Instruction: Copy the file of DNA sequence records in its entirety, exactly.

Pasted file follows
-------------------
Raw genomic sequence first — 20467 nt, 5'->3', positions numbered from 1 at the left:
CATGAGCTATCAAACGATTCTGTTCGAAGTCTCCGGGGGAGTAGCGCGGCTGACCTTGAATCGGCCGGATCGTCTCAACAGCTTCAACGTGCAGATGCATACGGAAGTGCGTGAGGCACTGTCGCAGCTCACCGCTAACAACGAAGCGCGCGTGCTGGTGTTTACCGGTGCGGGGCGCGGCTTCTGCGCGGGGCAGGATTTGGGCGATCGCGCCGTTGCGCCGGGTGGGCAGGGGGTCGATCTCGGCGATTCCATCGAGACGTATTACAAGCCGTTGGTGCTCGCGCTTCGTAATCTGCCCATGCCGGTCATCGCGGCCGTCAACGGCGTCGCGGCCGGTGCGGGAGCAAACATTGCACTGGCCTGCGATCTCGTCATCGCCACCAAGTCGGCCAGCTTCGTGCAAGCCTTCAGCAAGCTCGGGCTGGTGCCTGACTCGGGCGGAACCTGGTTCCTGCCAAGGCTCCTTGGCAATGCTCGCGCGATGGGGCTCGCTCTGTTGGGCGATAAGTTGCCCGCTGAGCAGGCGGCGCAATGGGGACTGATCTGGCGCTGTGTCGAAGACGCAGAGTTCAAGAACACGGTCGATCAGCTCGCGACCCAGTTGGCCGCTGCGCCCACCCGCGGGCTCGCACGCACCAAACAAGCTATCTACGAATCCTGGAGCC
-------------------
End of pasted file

Raw genomic sequence first — 20467 nt, 5'->3', positions numbered from 1 at the left:
CATGAGCTATCAAACGATTCTGTTCGAAGTCTCCGGGGGAGTAGCGCGGCTGACCTTGAATCGGCCGGATCGTCTCAACAGCTTCAACGTGCAGATGCATACGGAAGTGCGTGAGGCACTGTCGCAGCTCACCGCTAACAACGAAGCGCGCGTGCTGGTGTTTACCGGTGCGGGGCGCGGCTTCTGCGCGGGGCAGGATTTGGGCGATCGCGCCGTTGCGCCGGGTGGGCAGGGGGTCGATCTCGGCGATTCCATCGAGACGTATTACAAGCCGTTGGTGCTCGCGCTTCGTAATCTGCCCATGCCGGTCATCGCGGCCGTCAACGGCGTCGCGGCCGGTGCGGGAGCAAACATTGCACTGGCCTGCGATCTCGTCATCGCCACCAAGTCGGCCAGCTTCGTGCAAGCCTTCAGCAAGCTCGGGCTGGTGCCTGACTCGGGCGGAACCTGGTTCCTGCCAAGGCTCCTTGGCAATGCTCGCGCGATGGGGCTCGCTCTGTTGGGCGATAAGTTGCCCGCTGAGCAGGCGGCGCAATGGGGACTGATCTGGCGCTGTGTCGAAGACGCAGAGTTCAAGAACACGGTCGATCAGCTCGCGACCCAGTTGGCCGCTGCGCCCACCCGCGGGCTCGCACGCACCAAACAAGCTATCTACGAATCCTGGAGCC